If you love Bargello Needlepoint, as I do, then it’s hard to ignore Painted Canvas Bargello. It has the wonderful patterns you love. You see one and you hear them calling to you. If you are like me you have often found them frustrating.
If you look at the bottom of the Fleur de Lis pictured above you’ll see why. Canvases are always painted so that the color is on lines and intersections. That’s great when you are stitching Tent or other diagonal stitches, but it poses problems when you are making straight stitches.
That’s because straight stitches don’t go over intersections, they go from hole to hole over lines. When looking at painted canvas Bargello, your stitches will be between the colored lines.
Analyzing the pattern
In order to stitch these canvases successfully as Bargello, you’ll need to do some thinking, Look at the pattern and consider how it moves:
- How many steps are there in each leg?
- What’s the jump between each step?
That gives you two of the three things you need to know to create a Bargello pattern from your painted canvas. The final step is knowing how long the stitches should be. To figure that out, look at one line of the painted Bargello — how many lines does it cross? That’s an excellent place to start for stitching your Bargello.
Making the First Line & Stitching the Design
Armed with your knowledge of the pattern, stitch a test line. It should be the lightest color in the pattern. As soon as you decide to do this, you’ll see a second problem: where are the peaks and valleys?
In the painted canvas a thread is always the peak or valley. But we’re stitching in holes, not across the thread intersections. That means that one thread could have two stitches side-by-side, exactly the same. Doing that, however, would change the pattern.
That’s where the major frustration sets in. You are just going to have to pick a side. Start to stitch at a peak or valley, pick one side of the painted thread to have the stitch and follow the pattern you analyzed from there. The lowest yellow line shows how this looks.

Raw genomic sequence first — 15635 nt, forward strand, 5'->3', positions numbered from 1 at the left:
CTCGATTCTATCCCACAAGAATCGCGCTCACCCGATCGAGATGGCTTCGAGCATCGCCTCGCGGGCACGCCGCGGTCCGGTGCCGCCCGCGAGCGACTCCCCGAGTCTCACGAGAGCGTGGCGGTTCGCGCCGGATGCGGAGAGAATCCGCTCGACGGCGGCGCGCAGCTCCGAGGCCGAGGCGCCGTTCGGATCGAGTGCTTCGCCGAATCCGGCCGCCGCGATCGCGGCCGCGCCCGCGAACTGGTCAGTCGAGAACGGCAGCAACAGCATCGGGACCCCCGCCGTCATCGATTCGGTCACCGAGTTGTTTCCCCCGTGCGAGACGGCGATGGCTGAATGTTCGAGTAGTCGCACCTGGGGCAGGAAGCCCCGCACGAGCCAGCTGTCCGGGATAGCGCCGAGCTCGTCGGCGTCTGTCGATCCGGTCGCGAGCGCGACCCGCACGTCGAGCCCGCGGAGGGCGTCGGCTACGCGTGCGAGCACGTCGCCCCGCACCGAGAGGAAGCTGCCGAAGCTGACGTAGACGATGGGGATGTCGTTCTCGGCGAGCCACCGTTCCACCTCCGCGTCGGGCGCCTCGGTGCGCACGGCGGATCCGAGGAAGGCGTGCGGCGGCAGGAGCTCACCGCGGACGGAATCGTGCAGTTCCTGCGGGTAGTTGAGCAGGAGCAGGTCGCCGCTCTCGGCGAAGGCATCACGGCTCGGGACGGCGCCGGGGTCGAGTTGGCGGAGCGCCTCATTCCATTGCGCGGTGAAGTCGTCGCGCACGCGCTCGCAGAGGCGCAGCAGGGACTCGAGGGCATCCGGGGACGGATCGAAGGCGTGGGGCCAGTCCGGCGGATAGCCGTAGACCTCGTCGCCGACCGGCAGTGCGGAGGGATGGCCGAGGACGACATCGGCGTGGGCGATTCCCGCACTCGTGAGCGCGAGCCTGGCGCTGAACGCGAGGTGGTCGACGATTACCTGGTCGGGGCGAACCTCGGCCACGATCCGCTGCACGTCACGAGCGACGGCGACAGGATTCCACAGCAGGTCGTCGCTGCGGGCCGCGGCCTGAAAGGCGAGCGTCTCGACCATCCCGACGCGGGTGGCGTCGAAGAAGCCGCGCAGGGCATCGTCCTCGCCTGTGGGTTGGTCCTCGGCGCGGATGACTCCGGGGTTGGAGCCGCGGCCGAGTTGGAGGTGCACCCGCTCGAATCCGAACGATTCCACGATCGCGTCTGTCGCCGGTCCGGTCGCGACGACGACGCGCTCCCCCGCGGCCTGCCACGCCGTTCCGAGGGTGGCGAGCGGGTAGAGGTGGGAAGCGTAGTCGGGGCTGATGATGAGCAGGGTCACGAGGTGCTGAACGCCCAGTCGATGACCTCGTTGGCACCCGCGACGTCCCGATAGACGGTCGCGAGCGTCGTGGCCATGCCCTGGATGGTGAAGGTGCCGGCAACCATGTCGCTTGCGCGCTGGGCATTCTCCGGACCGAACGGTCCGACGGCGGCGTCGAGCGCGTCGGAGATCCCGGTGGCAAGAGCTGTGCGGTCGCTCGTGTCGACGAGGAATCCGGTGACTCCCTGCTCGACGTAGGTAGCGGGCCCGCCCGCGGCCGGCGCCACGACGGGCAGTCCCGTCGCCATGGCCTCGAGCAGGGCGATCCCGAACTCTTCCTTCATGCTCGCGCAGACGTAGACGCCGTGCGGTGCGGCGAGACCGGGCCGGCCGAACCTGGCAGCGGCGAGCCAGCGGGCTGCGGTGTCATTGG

If you look at it closely, you will see that the thread does not cover completely. That’s why we started with the lightest color. Darker threads will cover those bits of paint showing through.
Stitch the lightest color completely. Continue color by color until you have stitched the design (top of pattern on picture).
The Problems with Edges
Following these steps will get you most of the way to success with painted canvas Bargello, but you may find it hard to stitch the edges of the design. This is another problem that occurs because you are using straight stitches.
If you have a diagonal stitch, you can easily make a stitch over one intersection. With straight stitches though, a stitch over one line is often unstable and can get lost under a canvas thread. Your stitch may have areas where this happens. When it does, you’ll have to make a decision about whether to have stitches over one thread.
If you do not, you’ll need to have fuller coverage stitches around it to cover any painted canvas that shows.
By careful planning, you can make any painted canvas Bargello look great.